Selamat ulang tahun, Malaysia

Diana from the office the other day asked me if I knew how to speak Bahasa Melayu yet, since I’ve been here almost a year. I grinned and replied, “Makan… Minum… Terima kasih!” which made her laugh and tsk at me at the same time.

But I also know specifically what to makan and minum, and whether to have it there or to go. Practical stuff. I also know how to give directions to my house in Malay (kanan, kiri) and Shin Hui was giving me a lift on the same day and, asking me to navigate for her, she said I was better than her at knowing where to go in KL and PJ. Yes, I know how to get around by myself. It took a while, but I’m such a badass commuter, which Bilqis had warned me can be super challenging. That counts for something right? An accomplishment for my first year in Malaysia?

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So early in the morning…

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Jason, giving me a lift on a separate occasion (bless my Malaysian friends giving me lifts here and there), asked me how long I’ve been here and told him it would be a year on Saturday. He said this surprised him, he thought I had been living here for at least three years. Yes, I can’t speak Malay yet, but I guess I do give the impression I’ve been here for quite some time. And anyway, I understand context. Some context. Both in Malay and Chinese. Dui.

When I visited Singapore, Mayo asked me how was my English, because he said his was deteriorating. I said mine was still perfect, because I had Bilqis to talk to. If anything, I was starting to develop a British accent.

I have Bilqis.

I have Bilqis. Feeding the monkeys in Kuala Selangor.

Okay, so yeah, I was kidding about Chinese, I don’t understand it at all, except for this one time Silver and Jack were arguing “Yo..” (sp?) and “Meiyou…” on a loop in the car. But I’ve learned to enjoy listening to the chatter, and don’t demand a translation because I don’t have to join the conversation to enjoy it. One of the first times I hung out with a bunch of Chinese Malaysians at once, Chan was constantly trying to translate for me, bless his heart (may you all have that one friend who is just as sweet and thoughtful). I remember telling him, “It’s okay, Chan. I like listening even if I don’t understand.” Which is also why I’m not going to learn Chinese anytime soon, though I’ve recently learned how to fake participating in a Chinese conversation. Dui. Zhen ta. Shi. I can do that all year.

In the solo he choreographed for me for Dancing in Place, Jack wanted me to speak in Tagalog to replicate his own lost in translation experience when he was “wandering in Berlin.” Maybe better if I spoke in German, but it had to come out naturally and so we settled on Tagalog. However, I found that some of my text, especially in the second segment where I’m tying my hair, saying the words felt so unnatural for me. And when I watched the video back, I was like, you sound so fake, girl!

Chattering in Tagalog in Jack Kek's Strasse, Stadt Photo by Marvin Kho

Chattering in Tagalog in Jack Kek’s Strasse, Stadt
Photo by Marvin Kho

Jack’s lost in translation experience is actually exactly my experience. His city is Berlin. My city is KL. And what his dance is about, is exactly my dance. Why does my heart feel so much for a city it has only just met? It just does. And it has multiplied greatly, one year after.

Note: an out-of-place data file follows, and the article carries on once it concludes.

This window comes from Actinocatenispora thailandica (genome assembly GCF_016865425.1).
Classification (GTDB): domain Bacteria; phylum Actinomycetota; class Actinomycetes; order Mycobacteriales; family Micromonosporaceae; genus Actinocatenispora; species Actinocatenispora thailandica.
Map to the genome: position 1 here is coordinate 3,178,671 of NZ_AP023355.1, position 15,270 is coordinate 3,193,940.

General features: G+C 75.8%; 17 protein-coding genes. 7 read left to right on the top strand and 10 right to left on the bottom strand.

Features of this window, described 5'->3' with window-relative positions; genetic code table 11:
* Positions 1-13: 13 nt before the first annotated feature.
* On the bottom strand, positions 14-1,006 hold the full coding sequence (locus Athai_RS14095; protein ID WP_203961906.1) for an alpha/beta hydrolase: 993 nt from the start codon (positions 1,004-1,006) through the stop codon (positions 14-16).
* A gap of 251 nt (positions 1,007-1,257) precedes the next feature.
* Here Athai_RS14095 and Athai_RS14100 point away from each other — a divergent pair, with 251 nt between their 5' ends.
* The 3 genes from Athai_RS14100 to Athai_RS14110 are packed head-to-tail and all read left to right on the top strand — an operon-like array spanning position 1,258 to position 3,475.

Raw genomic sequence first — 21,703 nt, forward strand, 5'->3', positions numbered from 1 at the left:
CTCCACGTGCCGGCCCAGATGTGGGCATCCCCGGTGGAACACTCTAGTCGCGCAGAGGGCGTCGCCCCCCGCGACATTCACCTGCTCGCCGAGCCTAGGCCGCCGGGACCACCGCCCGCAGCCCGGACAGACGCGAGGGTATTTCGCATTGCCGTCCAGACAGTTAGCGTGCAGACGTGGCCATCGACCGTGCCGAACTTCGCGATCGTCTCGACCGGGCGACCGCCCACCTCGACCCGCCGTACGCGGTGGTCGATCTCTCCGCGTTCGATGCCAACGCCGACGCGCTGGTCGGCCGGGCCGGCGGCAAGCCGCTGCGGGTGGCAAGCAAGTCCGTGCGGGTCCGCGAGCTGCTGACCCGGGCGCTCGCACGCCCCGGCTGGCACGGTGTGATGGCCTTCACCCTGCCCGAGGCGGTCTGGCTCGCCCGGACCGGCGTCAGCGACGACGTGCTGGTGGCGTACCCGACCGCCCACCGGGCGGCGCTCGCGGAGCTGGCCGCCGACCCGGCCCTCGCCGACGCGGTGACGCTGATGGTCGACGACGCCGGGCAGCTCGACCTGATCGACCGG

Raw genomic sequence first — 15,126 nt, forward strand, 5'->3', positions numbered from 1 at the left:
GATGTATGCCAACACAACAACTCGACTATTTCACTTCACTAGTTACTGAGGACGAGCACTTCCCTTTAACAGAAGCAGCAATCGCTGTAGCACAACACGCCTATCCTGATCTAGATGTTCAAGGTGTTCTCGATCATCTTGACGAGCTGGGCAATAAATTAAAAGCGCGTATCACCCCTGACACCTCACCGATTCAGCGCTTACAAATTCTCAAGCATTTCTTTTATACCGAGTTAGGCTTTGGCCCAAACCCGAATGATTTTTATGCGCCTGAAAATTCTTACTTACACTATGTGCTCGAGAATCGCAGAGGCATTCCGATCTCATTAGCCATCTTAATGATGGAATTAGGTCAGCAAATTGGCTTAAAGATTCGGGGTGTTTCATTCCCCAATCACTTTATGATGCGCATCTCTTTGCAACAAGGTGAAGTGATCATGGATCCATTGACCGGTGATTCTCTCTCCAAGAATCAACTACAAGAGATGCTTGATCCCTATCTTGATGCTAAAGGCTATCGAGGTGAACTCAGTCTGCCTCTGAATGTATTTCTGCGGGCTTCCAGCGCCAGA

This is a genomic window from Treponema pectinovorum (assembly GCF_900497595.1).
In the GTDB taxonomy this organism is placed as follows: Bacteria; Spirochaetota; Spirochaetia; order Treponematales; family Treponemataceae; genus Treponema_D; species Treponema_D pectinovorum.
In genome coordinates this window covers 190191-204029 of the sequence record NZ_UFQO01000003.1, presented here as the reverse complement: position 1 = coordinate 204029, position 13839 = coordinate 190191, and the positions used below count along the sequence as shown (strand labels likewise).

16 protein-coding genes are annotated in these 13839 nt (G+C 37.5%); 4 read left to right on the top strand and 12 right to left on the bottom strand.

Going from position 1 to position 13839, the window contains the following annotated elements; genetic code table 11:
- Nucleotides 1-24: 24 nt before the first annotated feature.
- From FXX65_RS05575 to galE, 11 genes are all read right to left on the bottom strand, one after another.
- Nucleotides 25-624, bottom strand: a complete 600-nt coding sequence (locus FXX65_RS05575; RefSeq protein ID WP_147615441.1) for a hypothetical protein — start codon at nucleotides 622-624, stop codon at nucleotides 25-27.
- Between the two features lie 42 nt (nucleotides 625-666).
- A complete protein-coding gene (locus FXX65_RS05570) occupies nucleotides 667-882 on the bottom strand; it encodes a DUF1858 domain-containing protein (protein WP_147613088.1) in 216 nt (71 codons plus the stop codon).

On the monorail today, a girl asked me, “Hang Tuah sini?” I said yes. If she was going the wrong way, I would have said, “Tak,” and pointed at the other platform. She smiled and said, TQ. I replied, “Sama sama.”

Yes, I’m quite proud of myself. Happy anniversary to you and me, Malaysia, in a couple of days. Thank you for having me.

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Good evening, city of mine. #iloveKL

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At my housewarming

Picture I took of the house a week before I moved in. ... It still looks like this hahaha...

Picture I took of the house a week before I moved in. … It still looks like this hahaha…

Given that I am a Tribute Thursday behind, posting photos of food served at my housewarming last Saturday. This is sort of cheating, because creamy pesto is not exactly Filipino food, but it’s food I used to eat during parties in the Philippines, so there.

My finger food consisted of nachos and green salsa (a Joelle and Jacqui favourite even when there’s nothing to celebrate) and my mom’s tuna salad to be eaten on crackers with feta cheese.

(A side note, heck there are no Skyflakes in Malaysia!!!! Nothing similar either! What the #@$^%^&(&%^$#^)*!!!)

Filipino food isn’t really party food. It’s a lot of soups and stews and elaborate fried things that go with rice. This is what I was going to say to June when she said she thought I was going to serve Filipino food. I started with, “Filipino food isn’t party food, it’s comfort food.” Then looked at Bilqis’ big pot of chicken and sausages stew and shut up.

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Party?! #moby #housewarming

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Since I couldn’t fry up some sisig or lechon kawali, I did a veggie stir fry, with sambal belacan, which, yes, is NOT Filipino at all anymore.

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A Filipino party tradition definitely is for the guests to bring cake. So it sorta felt like home. Except now I, who doesn’t eat cake, am currently forcing some Chocolate Indulgence down my throat.

The point however is, my friends have helped me warm my house, and I shared with them some of my favourite party food that I used to enjoy in my house in the Philippines. It was definitely a nice Saturday.

The next morning, these two guys on bikes were going around the neighbourhood offering to cut lawns for people. I felt so homey, after, I wanted to go out and buy a garden set.